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Mystery and intrigue in print

By Yvonne ZippStaff writer of The Christian Science Monitor / February 25, 1999



BOSTON

JACK, KNAVE AND FOOL By Bruce Alexander G.P. Putnam's Sons 279 pp., $22.95

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THE APE WHO GUARDS THE BALANCE By Elizabeth Peters Avon 376 pp., $24

THE STARGAZEY By Martha Grimes Henry Holt 354 pp., $25

MALICE IN MINIATURE By Jeanne Dams Walker 228 pp., $22.95

London: a shadowy, foggy old city populated by so many murderers, thieves, and general ne'er-do-wells a bobby couldn't swing a truncheon without knocking three out of the trees.

At least, that's what the city looks like if you take a walk through the mystery section of any bookstore. Ever since Wilkie Collins created the genre in the 1800s, the British capital has been the mystery capital as well.

Maybe it's the weather - all that moody atmosphere just begging to be put to good use. But every year, dozens of descendants of Miss Marple, Sherlock Holmes, and Roderick Alleyn rise from their pages to do battle with legions of evildoers. At this point, there are so many detectives, sidekicks, and murderers peopling England, it's a wonder their weight hasn't sunk the British Isles

beneath the sea.

The industry that made Scotland Yard a household name in Kalamazoo is showing no signs of slowing. This season's crime spree finds four veterans doing their bit to uphold the honor of the kingdom - and get home for afternoon tea.

It's elementary

In one 18th-century courtroom, justice really was blind. Sir John Fielding was a magistrate who, with his brother Henry (author of "Tom Jones"), helped create the city's first police force, the Bow Street Runners. Author Bruce Alexander has resurrected the Blind Beak of Bow Street and 1760s London with sure-handed writing and a wonderful attention to detail. In Jack, Knave, and Fool, the fifth book in the series, Sir John and his assistant Jeremy Proctor are trying to solve two very different deaths: the demise of Lord Laningham at a public concert and the disappearance of a, shall we say, less-than-honest pawnbroker. As teenage orphan Jeremy bustles about the city collecting clues and allowing fugitives to escape, he serves as the reader's eyes as well as Sir John's, capturing the flavor of life in old London.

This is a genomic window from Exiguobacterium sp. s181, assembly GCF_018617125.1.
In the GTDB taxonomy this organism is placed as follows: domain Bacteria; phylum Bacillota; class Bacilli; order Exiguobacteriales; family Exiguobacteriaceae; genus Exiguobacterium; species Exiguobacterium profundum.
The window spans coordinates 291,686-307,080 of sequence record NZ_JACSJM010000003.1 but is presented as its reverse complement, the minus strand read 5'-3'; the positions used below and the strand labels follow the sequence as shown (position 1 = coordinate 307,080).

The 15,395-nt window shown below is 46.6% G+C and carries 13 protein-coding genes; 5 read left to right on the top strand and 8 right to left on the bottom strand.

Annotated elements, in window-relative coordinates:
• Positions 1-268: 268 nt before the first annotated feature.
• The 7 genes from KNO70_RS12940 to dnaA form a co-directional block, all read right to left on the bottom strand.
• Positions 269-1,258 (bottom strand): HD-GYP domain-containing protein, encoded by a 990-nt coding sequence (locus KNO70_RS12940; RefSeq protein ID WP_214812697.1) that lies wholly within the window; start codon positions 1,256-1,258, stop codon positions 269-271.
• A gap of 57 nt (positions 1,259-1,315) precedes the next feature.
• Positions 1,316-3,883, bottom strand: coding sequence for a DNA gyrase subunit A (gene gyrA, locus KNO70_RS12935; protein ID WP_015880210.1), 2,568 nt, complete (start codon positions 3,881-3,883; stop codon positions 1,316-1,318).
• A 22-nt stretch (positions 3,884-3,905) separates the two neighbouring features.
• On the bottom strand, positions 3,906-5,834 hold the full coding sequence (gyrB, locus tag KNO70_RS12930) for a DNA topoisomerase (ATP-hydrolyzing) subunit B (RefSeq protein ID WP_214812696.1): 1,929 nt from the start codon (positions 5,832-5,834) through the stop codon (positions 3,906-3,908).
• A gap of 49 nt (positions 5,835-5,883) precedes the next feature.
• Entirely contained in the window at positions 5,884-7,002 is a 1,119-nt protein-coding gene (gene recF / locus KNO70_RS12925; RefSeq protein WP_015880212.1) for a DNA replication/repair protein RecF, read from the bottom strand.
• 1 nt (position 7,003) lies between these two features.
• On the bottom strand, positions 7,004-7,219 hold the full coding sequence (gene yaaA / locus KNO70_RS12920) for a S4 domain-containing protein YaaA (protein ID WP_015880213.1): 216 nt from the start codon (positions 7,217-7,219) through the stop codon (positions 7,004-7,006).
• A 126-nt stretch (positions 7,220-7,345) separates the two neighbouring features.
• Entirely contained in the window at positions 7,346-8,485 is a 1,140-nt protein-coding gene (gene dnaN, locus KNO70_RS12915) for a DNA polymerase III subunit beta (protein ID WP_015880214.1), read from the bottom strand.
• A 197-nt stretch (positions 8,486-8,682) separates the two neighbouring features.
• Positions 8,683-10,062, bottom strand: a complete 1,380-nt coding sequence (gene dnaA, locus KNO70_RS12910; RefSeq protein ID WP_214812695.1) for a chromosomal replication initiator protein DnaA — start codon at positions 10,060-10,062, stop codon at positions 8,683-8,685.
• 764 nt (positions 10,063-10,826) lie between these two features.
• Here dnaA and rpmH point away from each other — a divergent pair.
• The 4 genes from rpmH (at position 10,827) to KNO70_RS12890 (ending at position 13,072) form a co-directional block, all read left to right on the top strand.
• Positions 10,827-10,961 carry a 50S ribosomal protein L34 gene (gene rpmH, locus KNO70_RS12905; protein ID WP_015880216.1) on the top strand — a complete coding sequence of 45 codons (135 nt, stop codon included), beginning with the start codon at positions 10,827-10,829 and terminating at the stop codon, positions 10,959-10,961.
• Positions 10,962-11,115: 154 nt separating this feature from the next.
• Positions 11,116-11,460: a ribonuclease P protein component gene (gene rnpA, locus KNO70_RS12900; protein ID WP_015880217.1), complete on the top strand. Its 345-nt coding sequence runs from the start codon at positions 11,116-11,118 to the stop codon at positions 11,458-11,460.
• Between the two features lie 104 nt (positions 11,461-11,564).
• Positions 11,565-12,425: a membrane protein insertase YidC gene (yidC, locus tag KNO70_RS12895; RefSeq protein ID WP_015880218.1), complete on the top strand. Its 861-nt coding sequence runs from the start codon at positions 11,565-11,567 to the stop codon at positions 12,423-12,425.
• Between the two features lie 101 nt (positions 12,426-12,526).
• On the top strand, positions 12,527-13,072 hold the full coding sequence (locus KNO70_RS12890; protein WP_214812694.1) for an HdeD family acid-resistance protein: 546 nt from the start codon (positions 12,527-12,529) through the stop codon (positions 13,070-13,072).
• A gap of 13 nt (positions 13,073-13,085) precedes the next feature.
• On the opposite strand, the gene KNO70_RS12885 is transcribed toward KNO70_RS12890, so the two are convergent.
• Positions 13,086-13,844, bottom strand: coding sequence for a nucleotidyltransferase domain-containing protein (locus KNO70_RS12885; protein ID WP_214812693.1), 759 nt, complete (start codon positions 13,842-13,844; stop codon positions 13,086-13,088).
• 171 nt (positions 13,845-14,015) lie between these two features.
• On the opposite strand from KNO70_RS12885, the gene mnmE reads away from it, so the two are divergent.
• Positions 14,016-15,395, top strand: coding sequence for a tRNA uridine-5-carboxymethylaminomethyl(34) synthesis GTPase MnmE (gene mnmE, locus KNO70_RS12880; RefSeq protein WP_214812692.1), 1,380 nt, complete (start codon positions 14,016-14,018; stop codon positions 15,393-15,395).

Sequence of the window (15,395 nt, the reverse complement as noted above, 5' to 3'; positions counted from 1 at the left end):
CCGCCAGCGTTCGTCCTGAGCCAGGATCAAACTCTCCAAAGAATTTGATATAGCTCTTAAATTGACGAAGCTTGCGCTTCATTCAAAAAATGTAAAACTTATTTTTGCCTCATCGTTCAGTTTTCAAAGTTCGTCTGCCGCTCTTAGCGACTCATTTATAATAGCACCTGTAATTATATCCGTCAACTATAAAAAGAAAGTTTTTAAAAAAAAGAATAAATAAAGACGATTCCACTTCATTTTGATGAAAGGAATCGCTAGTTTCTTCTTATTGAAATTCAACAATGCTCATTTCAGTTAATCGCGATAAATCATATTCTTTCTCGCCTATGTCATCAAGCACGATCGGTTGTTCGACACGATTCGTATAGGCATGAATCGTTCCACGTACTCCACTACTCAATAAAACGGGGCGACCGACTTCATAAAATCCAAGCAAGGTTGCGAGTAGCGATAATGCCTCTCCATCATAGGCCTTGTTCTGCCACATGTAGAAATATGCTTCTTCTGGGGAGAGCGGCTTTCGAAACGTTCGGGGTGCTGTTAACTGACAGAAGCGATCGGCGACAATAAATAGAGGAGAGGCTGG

Another formidable historical detective is also back in fine form. Amelia Peabody, parasol in hand and archaeologist-husband by her side, continues to charm in her 10th expedition. In The Ape Who Guards the Balance, Peabody takes up the suffragist cause - before the theft of antiquities sends her to Egypt. Criminology's gain is women's rights' loss, since the detective and her family could probably liberate a small country by sheer force of will.

By now, the turn-of-the-century sleuth has been in the business so long that her son has gotten old enough to muscle in on the adventures. This is all to the good, since Ramses looks set to give Indiana Jones a run for his fedora (although a few readers may feel disgruntled about Peabody sharing the spotlight with the younger set). Suspense has always played second chair to the Peabody clan's abundant wit and daring, but for those who like their mystery with a dash of romance, Elizabeth Peters's series is hard to beat.

An overabundance of charm unfortunately crowds out logic in the latest Richard Jury novel, The Stargazey, by Martha Grimes.

The Scotland Yard superintendent is another longtime sleuth who shows no sign of hanging up his magnifying glass. This, his 15th caper, has Jury falling under the spell of that old potboiler staple: the mysterious blonde. An unfortunate prologue gives more than a little of the plot away - it involves stolen art and the aforementioned lady.

Happily, Grimes trots out her usual assortment of endearingly eccentric English characters to help while away the chapters. The cast is delightfully daffy, especially amateur sleuth Melrose Plant, who has more than a touch of Wimsey (Lord Peter, that is). And Grimes's dryly funny observations include terrific sendups of the avant-garde art world and gentlemen's clubs, in this case, the aptly named Boring's.

For those looking for a cozy village murder, may we introduce Dorothy Martin, transplanted American, newlywed, and occasional sleuth. With her feathery hats and penchant for playing the grandmotherly busybody, Ms. Martin could be Miss Marple's distant cousin. Instead of knitting, Martin takes up miniatures in an effort to clear a friend suspected of stealing a valuable doll's tea set from a local museum. But the problem doesn't stay small for long - Martin soon finds herself with two life-size corpses on her hands. Jeanne Dams gives Martin a healthy dose of common sense and humor, and Murder in Miniature makes for a comfy, if not overly gripping, mystery.

Interestingly, at least three of these authors are American. (Bruce Alexander is a pen name, and could be Chilean or Norwegian, for all we know.) With writers on both sides of the Atlantic scribbling away, the sun may never set on the British mystery empire.

*Yvonne Zipp is on the Monitor's staff.